One popular way for developing nations to announce to the world that they have made it onto the global stage in the early 21st century is to host a major international sporting event: From China's Beijing Olympics in 2008, to Russia's upcoming Winter Games in 2014, South Africa's World Cup stewardship in 2010 and Brazil's double coup of the 2014 World Cup and 2016 Summer Olympics; staging a spectacle of this magnitude is a clear signal to the world that you are now a country of note. This was certainly the motivation for Poland and Ukraine's joint bid to host the Euro 2012 soccer championships this month. But the event that was suppose to b
Last week I talked about a few stories from 2009 that didn’t receive the attention that perhaps they should have. This week I’ll take a look forward and discuss a few of the events likely to shape global politics in 2010.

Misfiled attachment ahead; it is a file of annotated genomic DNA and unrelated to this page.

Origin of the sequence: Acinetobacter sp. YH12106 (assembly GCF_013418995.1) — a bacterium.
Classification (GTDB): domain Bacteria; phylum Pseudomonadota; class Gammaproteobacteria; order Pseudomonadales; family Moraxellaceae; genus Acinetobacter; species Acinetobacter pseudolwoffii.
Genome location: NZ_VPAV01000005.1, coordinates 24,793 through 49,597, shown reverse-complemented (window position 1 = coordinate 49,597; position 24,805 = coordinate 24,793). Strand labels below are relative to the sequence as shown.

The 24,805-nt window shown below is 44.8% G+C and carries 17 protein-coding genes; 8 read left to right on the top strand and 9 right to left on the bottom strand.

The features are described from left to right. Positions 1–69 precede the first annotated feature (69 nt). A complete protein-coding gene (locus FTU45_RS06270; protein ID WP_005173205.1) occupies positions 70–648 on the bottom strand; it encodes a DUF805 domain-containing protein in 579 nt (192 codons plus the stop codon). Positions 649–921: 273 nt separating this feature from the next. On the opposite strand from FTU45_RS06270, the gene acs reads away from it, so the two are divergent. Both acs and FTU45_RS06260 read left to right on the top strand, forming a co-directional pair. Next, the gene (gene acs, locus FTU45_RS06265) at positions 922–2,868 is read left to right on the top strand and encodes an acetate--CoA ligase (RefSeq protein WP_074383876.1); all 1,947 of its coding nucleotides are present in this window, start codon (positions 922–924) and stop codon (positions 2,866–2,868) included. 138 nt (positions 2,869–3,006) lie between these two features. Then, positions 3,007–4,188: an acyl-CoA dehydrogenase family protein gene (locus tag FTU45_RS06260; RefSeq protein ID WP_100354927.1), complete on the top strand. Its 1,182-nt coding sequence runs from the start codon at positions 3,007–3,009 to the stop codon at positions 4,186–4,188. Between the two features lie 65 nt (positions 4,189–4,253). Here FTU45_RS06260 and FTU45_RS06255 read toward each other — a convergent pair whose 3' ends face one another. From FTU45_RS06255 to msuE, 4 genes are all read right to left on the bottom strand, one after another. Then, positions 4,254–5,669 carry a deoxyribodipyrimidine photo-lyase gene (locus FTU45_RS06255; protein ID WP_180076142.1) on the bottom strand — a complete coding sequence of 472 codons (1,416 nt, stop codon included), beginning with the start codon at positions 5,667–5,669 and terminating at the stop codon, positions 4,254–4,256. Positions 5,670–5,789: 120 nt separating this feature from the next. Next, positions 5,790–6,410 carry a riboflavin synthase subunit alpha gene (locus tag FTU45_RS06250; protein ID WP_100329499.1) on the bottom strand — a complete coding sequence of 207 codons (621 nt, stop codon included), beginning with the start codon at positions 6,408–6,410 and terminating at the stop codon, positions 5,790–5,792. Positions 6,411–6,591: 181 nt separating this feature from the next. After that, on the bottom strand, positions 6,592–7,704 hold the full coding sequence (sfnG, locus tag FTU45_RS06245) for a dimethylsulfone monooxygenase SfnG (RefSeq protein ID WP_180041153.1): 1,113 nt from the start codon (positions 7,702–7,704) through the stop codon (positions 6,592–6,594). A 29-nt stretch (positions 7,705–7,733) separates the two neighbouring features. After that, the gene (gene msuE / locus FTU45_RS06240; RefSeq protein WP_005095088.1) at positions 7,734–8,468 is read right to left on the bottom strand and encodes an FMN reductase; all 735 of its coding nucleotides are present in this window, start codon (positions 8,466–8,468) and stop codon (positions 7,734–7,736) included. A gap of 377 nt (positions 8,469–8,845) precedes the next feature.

It’s winter in Europe, time for snow, St. Nicholas, and the annual Russia-Ukraine dispute over natural gas supplies. On Wednesday, Russian President Dmitry Medvedev warned his counterparts in Ukraine not to try to modify a 10-year gas supply contract between the two countries.
It was all suppose to turn out so differently. The Orange Revolution, was suppose to be the birth of a true and lasting democracy in Ukraine, a peaceful uprising in late 2004 against what were widely seen as rigged presidential elections. Tens of thousands of Ukrainians took to Kiev’s Maidan Nezalezhnosti (“Independence Square”) and in similar places around the country with a simple demand – to have their votes fairly counted. A young, Western-leaning president was swept into office in what has held up as an example of people power to all the pseudo-democracies o